Carolyn Hughes said...

What is wrong with these people? So sorry that you have been through this! I read your story literally shaking my head at the how wrong it all was.
Actually I started reading your story because I love cats and I once visited Tobermory. It's a place that I have fond memories of with my little daughter on the Balamory trail!
Have 'liked' your FB page and hope many more will too!

Moira Munro said...

Thinking of you, Debi, and wishing you peace of mind in the middle of this surreal storm. Hope it will soon become a storm in a teacup.

Petra van Berkum said...

What a story. All just because of a cat. And a person who thinks that the cat and all right to write about it was his.
And then the internet, I sometimes just hate it because of these things.
I hope, no I know, you can recover from this. You're a great illustrator and I'm sure people love your books, don't worry!

Nicky Schmidt said...

I'm so sorry you've had to endure this awful experience, Debi. I've only met you once, and briefly at that, but what struck me was your unique creativity and integrity.
As Nicola says, there is no copyright on ideas (or titles). If there was a copyright on ideas where would we be with the retellings of thousands of fairytales, myths and legends from country to country and over the ages?
I'm sure if the "Artist" had a leg to stand on he would have addressed this through the proper legal channels in the first instance.
Moreover, if the "Artist" has an issue then he should also consider the fact that Saki aka Hector Hugo Munro wrote a story entitled "Tobermory" pre 1916 about a professor who teaches animals to speak and proceeds to demonstrate on a cat called Tobermory!
I wish you well and also loads of success with your Tobermory - I very much look forward to reading it!

Maureen Lynas said...

I'm so sorry this has happened to you, the artist obviously has no idea how authors work. But why didn't he just write his own book about the cat, then the readers could have decided which was best. Attempting to placate people is not always the best way forward.

kathryn evans said...

Debi you have an awful lot of people on your side and I'm one of them - as one of the vile comments points out on the facebook page 'karma's a bitch' - this will turn around. I'll be buying your Tobermory Cat, not that I'll ever own it, who ever heard of owning a cat?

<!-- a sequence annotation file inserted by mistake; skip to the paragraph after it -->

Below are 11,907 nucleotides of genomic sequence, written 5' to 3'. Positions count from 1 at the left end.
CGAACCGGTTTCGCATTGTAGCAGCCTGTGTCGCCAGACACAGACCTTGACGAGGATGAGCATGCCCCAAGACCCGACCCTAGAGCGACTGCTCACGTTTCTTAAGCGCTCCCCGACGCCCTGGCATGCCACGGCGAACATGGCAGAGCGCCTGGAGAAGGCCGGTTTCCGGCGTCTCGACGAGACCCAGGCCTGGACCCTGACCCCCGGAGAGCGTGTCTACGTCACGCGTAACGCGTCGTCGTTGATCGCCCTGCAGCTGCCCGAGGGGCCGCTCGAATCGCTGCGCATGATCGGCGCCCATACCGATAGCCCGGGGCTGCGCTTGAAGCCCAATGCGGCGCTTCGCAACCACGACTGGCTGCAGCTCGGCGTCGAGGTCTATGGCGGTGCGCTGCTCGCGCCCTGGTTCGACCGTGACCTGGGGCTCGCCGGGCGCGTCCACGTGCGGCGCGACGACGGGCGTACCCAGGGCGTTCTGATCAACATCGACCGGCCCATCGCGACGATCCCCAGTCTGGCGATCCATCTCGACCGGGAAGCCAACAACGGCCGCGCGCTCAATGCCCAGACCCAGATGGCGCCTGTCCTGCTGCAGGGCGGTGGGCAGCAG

Ellen Renner said...

Thank you for having the courage to tell us about this, Debi. Just adding my voice to the many offering support. Cyber-bullying is totally unacceptable, as well as cowardly. Of course ideas cannot be 'owned', only original work. Sending you lots of good wishes, and off to order the book.

Wendy Storer said...

What a horrible thing to happen to you, to anyone. I am sure you have done the right thing to tell the story, and I hope you now get a chance to feel the love there is for you, instead of all that vile other stuff.
Your pictures are beautiful and I will definitely be buying a copy of your book.
Love and Hugs xxx

Wendy Storer said...

What a horrible thing to happen to you, to anyone. I am sure you have done the right thing to tell the story, and I hope you now get a chance to feel the love there is for you, instead of all that vile other stuff.
Your pictures are beautiful and I will definitely be buying a copy of your book.
Love and Hugs xxx

Sean Fleming said...

I've read so many of your stories to my two sons while they were both little boys.

You have brought immeasurable joy into their lives, and those of countless millions of others.

Thank you.

As for the so-called Artist and his campaign of hate... for what it's worth, he has to live in the midst of all his bitterness and hate. It, no doubt, colours his every word, every deed, every artistic endeavour. I expect he's always been like that, and always will be.

You should never have attracted this vile man's attention in this way. He clearly has what in polite company are referred to as issues.

George Kirk said...

kay, it's quite a long involved story though so can I see if I've got this right?

The actual cat in question is a living breathing local celebrity that has inspired someone to create a FB page and someone else to write and illustrate a children's story? The former is now claiming the latter has stolen intellectual property. But how can a living breathing animal be intellectual property, he is part of the world around us from which we all take inspiration.